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I'm unhappy from GAE because - One can't have a global variable and the 'synchronize' keyword. Instead one have to catch a basically DB transcational exception and retry in a while loop - which will eat all my free CPU time and will start costing me money as I reach the google's qouata.

  1. Is it safe to use synchronize inside a doPost() in tomcat? (i guess that it's ok as long as all the servlets are running on on 1 VM?). If not in all tomcat configurations, how do I configure tomcat to make it safe?

How can I convert a GAE app to my own tomcat server? - How to install DataNucleus Access Platform on tomcat?

Best regards

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The requirement makes no sense. Your problem lies somewhere else. Please elaborate about the problem in detail. –  BalusC Apr 1 '10 at 12:10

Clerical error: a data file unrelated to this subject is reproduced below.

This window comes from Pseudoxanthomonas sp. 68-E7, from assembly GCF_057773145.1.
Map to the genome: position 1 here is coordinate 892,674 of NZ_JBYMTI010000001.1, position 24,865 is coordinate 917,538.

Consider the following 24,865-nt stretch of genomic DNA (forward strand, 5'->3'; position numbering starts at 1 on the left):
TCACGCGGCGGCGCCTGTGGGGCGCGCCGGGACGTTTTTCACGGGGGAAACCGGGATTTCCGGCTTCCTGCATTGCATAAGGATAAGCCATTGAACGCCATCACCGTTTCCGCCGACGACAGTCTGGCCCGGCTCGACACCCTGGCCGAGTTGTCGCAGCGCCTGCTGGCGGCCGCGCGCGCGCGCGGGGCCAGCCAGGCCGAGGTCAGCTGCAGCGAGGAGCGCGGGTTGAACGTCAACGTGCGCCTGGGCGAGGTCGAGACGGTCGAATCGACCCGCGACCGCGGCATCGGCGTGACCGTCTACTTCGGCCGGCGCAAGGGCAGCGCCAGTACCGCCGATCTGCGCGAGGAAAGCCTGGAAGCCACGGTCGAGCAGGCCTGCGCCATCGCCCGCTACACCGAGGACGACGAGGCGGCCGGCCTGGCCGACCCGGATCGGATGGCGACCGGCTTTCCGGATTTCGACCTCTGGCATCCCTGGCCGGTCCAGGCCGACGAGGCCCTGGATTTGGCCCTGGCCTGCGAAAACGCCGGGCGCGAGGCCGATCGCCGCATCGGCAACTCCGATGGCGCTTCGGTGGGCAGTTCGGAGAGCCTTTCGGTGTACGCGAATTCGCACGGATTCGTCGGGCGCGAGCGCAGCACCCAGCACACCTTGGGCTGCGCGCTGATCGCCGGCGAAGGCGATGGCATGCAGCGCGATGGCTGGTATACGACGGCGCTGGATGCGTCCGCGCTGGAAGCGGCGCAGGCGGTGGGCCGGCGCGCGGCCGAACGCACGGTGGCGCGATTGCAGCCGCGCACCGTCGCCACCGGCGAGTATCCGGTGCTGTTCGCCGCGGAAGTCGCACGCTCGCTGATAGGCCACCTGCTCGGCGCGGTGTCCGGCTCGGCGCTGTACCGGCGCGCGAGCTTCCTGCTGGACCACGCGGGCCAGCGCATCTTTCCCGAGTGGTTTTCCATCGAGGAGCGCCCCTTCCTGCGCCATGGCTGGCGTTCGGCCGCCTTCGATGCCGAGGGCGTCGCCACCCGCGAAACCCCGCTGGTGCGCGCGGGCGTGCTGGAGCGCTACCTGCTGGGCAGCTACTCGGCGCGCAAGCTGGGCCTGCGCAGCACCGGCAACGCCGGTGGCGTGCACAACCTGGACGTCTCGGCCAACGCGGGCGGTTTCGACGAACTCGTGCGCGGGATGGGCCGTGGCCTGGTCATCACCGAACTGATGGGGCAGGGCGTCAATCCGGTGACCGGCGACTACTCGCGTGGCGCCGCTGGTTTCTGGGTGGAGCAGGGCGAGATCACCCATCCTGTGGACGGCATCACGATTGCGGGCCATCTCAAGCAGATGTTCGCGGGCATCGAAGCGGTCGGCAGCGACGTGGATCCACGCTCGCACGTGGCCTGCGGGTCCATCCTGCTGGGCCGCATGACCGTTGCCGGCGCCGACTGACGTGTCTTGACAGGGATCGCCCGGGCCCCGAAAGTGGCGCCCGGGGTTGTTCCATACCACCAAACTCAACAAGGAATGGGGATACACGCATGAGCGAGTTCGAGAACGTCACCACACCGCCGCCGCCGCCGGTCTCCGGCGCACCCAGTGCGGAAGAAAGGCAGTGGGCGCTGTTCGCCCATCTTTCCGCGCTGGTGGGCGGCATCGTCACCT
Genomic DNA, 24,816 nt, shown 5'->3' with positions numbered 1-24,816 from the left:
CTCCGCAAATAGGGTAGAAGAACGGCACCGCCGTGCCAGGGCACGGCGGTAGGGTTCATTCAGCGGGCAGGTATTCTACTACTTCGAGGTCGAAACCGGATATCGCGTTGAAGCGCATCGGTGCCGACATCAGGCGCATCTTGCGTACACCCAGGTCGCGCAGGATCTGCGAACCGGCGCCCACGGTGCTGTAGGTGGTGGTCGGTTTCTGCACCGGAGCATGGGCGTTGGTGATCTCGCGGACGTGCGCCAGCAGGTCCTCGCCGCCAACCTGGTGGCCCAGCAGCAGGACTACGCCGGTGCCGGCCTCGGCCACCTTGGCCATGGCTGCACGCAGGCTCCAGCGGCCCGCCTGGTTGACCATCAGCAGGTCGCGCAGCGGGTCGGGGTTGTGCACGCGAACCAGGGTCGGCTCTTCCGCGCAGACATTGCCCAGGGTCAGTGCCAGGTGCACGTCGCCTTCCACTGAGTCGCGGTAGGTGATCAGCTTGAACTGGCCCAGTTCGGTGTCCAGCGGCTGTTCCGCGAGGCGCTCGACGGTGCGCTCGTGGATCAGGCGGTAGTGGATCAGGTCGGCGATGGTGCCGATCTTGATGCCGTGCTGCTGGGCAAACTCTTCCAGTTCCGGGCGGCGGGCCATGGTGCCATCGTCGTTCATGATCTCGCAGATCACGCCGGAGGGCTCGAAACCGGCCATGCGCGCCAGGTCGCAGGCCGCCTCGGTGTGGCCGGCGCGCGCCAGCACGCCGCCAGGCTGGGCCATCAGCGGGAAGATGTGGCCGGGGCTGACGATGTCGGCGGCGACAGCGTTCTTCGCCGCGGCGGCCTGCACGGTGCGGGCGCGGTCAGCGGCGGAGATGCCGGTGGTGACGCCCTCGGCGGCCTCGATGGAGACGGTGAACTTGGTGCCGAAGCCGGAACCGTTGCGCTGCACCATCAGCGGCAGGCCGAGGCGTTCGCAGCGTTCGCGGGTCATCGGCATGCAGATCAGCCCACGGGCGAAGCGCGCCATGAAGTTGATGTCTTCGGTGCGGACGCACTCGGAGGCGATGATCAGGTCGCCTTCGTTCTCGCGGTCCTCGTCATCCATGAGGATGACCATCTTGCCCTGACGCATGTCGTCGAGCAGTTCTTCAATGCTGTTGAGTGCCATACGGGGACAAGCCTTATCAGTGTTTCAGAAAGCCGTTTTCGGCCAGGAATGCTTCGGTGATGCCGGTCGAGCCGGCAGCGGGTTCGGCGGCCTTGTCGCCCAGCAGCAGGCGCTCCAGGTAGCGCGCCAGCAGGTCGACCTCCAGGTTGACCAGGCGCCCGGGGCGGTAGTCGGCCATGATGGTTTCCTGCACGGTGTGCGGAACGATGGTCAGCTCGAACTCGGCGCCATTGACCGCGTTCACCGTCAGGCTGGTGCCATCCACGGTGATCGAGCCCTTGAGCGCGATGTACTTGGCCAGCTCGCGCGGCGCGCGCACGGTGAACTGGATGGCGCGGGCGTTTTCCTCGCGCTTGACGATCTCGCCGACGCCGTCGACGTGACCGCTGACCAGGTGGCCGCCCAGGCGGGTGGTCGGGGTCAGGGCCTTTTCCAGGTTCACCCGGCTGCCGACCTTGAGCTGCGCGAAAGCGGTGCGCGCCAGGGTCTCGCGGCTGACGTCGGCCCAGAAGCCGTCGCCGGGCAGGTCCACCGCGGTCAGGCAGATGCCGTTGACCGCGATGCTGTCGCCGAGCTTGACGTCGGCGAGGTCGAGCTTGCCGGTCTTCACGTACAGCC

Ah I already see, you posted several similar/related questions about the subject, such as here: stackoverflow.com/questions/2556644/… The posted answer is very good. Think once about it again. –  BalusC Apr 1 '10 at 12:12

1 Answer 1

App Engine is fundamentally a distributed system. You can't use synchronization primitives, because your app will be running on muliple VMs and multiple machines. Relying on running on a single VM will put very hard limits on the scalability of your app.

Why do you want to do this? There's almost certainly a way to achieve it without locking.

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thanks for asking. Say a user is asking for the best fit free resource. We need to sync it so two users won't be allocated with the same resource. I know we can use db transaction and if exception is thrown then we retrie in a loop but this solution waste the cpu and db. It's like not using sleep command and instead looping for nothing waisting cpu time... –  bach Apr 1 '10 at 10:27
    
Just assume that the algo for finding 'best fit' is expensive - then the problem is more concrete –  bach Apr 1 '10 at 10:37
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As I've already said, it only 'loops' if there's a conflict. The vast majority of the time, there won't be contention, so it will execute fine the first time. And as others have said, optimistic concurrency is a common and valid approach to this, when contention is low. –  Nick Johnson Apr 1 '10 at 11:03

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